Chris O’Brien, known for his surgical excellence, his appearances on the television reality programme RPA and his memoir Never Say Die, knew first-hand just how horrible cancer could be.
Outside his surgery, much of Chris’s time and effort went into establishing the Sydney Cancer Care Centre as a place for the holistic care of cancer patients and their families. This dream became even more important to him when, in 2006, he was diagnosed with brain cancer.
The old saying goes “behind every great man there is a great woman”, but in the case of Gail O’Brien (nee Bamford) her place was firmly beside her husband, the yin to his yang. She was not just Chris O’Brien’s wife, she was his practice manager, leader of his cheer squad, fund-raiser par excellence and loving mother of their children. Their story, as told by their daughter Juliette O’Brien in This is Gail, is one of love, respect and partnership; they were true soulmates.
Gail O’Brien arrived in Australia from Ireland with her parents and siblings on 1 July 1960. To us, Chris O’Brien was an amazing surgeon, Dr Gorgeous. To Gail “he was the man she had loved since he breezed through her door in 1976 with his dark hair, green eyes, very short white shorts and a loud Hawaiian shirt.”
They traveled together, whilst Chris completed his studies, and when his career took them overseas, Gail packed her children and lived in digs, always supporting her husband to become the brilliant surgeon he was. Many denigrate the woman who is wife and mother and who steps away from her career to support her husband. But when you read the O’Brien’s story, it is abundantly clear Gail was not the “little woman”; she says herself that it takes cunning to be married to someone like Chris.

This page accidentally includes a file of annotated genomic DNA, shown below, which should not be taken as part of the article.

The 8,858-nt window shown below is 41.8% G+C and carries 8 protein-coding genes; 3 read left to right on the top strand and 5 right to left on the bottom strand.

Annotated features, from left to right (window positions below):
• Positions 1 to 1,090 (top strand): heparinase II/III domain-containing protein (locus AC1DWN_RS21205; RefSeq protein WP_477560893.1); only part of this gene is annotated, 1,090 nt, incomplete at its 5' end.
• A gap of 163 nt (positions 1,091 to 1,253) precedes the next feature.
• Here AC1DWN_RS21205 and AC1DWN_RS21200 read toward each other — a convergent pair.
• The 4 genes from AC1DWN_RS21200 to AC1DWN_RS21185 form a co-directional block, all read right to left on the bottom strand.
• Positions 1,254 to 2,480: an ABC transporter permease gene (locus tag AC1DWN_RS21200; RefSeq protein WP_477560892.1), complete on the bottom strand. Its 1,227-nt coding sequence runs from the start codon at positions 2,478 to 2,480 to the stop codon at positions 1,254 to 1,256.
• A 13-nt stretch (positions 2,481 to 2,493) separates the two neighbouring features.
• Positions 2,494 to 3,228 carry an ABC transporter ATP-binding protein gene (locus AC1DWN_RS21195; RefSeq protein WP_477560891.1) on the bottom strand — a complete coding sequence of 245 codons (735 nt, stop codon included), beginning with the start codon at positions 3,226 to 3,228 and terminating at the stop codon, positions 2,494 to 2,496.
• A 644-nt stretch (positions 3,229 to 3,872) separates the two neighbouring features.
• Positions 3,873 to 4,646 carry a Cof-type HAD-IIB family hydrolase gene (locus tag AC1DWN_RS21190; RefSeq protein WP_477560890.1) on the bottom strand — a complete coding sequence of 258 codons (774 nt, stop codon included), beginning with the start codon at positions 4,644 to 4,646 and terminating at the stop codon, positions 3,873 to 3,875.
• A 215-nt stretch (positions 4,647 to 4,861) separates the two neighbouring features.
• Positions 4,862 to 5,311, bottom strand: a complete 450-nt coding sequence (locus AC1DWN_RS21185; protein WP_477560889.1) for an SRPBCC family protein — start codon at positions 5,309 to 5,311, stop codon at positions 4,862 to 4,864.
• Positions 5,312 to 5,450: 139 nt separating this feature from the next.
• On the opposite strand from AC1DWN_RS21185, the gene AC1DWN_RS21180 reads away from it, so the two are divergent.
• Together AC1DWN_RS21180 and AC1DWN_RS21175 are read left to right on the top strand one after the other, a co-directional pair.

Chris O’Brien died in 2009, aged only 57, and was given the honour of a state funeral; so many people packed into St Mary’s Cathedral. Those who thought they could just go ahead and organise the funeral to suit their own agenda, including Cardinal Pell, found themselves up against a woman who refused to quietly accept the decisions which she considered wrong.
Gail’s journey to acceptance and peace is an enlightening one. Raised with strong Christian principals, she converted the Catholicity some years after she and Chris married. As faith had helped her husband, it also helped Gail. She, however, added other spiritual practices to her basic belief system. I found the retelling of this journey very moving.
Juliette O’Brien wrote in the prologue, in a letter to Gail: Growing up, I was my father’s daughter. But in recent years, I think I’ve grown to become more like you. I want you to know that I appreciate that more and more. These words went straight to my heart and reflect perfectly my relationship with my parents.
You would think that the fates had already dealt harshly enough wth the O’Brien family, but Juliette writes: … almost two years later, my elder brother failed to do the simplest of things: to breathe in his sleep … Christopher Adam O’Brien … at the age of 29 … suffered a fatal seizure while he was asleep. His death left us without the comforts of legacy, some kind of longevity or the chance to say goodbye.” Juliette herself was diagnosed with thyroid cancer.
Through her husband’s prolonged illness, operations, chemo and radiotherapy and the death of her son, Gail never considered herself a victim. She said in a letter to Juliette: “What happened to your father and Adam didn’t happen to me; it happened to them! “
Gail channelled her pain, her grief and her spiritual learning to return to work as a physiotherapist and to finish the work Chris started. As a passionate member of the Chris O’Brien Lifehouse board, she fought to fulfill his dream. a world class facility for the treatment of all cancers, including inpatient care. Here you not only have access to the best doctors in their fields, you also have access to complimentary therapies such as Yoga, Qigong and Reflexology.
Some people inspire and some people inspire greatness in others – Gail does both. Chris O’Brien chose well when he fell in love with Gail Bamford, a petite, gentle woman with an iron core. This is Gail, by Juliette O’Brien is heart-wrenching, life-affirming, inspiring, tragic, funny and uplifting at the same time, but I warn you while this book will warm your heart, you will shed tears. Gail O’Brien is just as awesome as her late husband and her story is just as powerful as his in every way.
“You don’t get over things. You keep them with you and learn from them.
You live by them, It doesn’t bury you but you live with it.
What is the point in life if you don’t learn from it.”